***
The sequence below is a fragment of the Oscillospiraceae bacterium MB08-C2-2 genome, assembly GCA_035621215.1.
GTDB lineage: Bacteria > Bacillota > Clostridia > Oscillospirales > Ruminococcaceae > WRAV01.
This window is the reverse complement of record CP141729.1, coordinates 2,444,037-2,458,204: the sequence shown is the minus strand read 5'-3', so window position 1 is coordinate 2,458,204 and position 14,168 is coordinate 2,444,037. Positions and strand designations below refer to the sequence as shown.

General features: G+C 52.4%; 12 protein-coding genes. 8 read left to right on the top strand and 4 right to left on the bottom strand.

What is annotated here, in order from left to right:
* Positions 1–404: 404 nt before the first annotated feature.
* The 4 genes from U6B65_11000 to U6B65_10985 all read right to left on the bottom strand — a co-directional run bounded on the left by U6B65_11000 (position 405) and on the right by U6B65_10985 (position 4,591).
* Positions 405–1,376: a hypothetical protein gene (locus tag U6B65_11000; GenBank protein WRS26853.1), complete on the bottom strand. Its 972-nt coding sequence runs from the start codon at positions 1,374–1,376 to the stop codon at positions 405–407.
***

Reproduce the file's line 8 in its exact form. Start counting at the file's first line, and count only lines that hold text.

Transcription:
* Positions 405–1,376: a hypothetical protein gene (locus tag U6B65_11000; GenBank protein WRS26853.1), complete on the bottom strand. Its 972-nt coding sequence runs from the start codon at positions 1,374–1,376 to the stop codon at positions 405–407.